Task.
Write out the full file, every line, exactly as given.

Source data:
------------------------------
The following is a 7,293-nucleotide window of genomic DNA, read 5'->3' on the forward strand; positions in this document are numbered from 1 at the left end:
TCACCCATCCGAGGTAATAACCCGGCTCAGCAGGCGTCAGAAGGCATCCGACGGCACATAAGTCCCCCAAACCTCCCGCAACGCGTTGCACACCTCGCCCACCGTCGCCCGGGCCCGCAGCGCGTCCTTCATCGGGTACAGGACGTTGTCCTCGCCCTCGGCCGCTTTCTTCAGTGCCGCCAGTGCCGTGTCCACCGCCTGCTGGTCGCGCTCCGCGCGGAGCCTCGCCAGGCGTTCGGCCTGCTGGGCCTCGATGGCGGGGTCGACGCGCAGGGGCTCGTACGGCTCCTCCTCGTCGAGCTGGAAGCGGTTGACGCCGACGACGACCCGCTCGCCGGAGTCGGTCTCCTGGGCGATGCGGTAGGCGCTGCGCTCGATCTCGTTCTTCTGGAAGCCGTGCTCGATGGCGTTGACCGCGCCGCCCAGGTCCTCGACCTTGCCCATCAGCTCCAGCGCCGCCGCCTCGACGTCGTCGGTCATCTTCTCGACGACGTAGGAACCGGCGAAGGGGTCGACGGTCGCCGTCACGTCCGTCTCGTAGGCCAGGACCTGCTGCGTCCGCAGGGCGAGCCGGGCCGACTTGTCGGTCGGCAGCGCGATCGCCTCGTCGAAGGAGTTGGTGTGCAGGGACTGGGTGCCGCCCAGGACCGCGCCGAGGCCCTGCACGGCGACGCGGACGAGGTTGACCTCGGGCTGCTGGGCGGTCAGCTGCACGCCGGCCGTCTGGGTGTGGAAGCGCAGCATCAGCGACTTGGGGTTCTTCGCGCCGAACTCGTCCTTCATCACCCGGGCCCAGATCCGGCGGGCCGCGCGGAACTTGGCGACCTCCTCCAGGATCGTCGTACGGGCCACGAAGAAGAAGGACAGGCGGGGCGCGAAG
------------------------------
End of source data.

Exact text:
The following is a 7,293-nucleotide window of genomic DNA, read 5'->3' on the forward strand; positions in this document are numbered from 1 at the left end:
TCACCCATCCGAGGTAATAACCCGGCTCAGCAGGCGTCAGAAGGCATCCGACGGCACATAAGTCCCCCAAACCTCCCGCAACGCGTTGCACACCTCGCCCACCGTCGCCCGGGCCCGCAGCGCGTCCTTCATCGGGTACAGGACGTTGTCCTCGCCCTCGGCCGCTTTCTTCAGTGCCGCCAGTGCCGTGTCCACCGCCTGCTGGTCGCGCTCCGCGCGGAGCCTCGCCAGGCGTTCGGCCTGCTGGGCCTCGATGGCGGGGTCGACGCGCAGGGGCTCGTACGGCTCCTCCTCGTCGAGCTGGAAGCGGTTGACGCCGACGACGACCCGCTCGCCGGAGTCGGTCTCCTGGGCGATGCGGTAGGCGCTGCGCTCGATCTCGTTCTTCTGGAAGCCGTGCTCGATGGCGTTGACCGCGCCGCCCAGGTCCTCGACCTTGCCCATCAGCTCCAGCGCCGCCGCCTCGACGTCGTCGGTCATCTTCTCGACGACGTAGGAACCGGCGAAGGGGTCGACGGTCGCCGTCACGTCCGTCTCGTAGGCCAGGACCTGCTGCGTCCGCAGGGCGAGCCGGGCCGACTTGTCGGTCGGCAGCGCGATCGCCTCGTCGAAGGAGTTGGTGTGCAGGGACTGGGTGCCGCCCAGGACCGCGCCGAGGCCCTGCACGGCGACGCGGACGAGGTTGACCTCGGGCTGCTGGGCGGTCAGCTGCACGCCGGCCGTCTGGGTGTGGAAGCGCAGCATCAGCGACTTGGGGTTCTTCGCGCCGAACTCGTCCTTCATCACCCGGGCCCAGATCCGGCGGGCCGCGCGGAACTTGGCGACCTCCTCCAGGATCGTCGTACGGGCCACGAAGAAGAAGGACAGGCGGGGCGCGAAG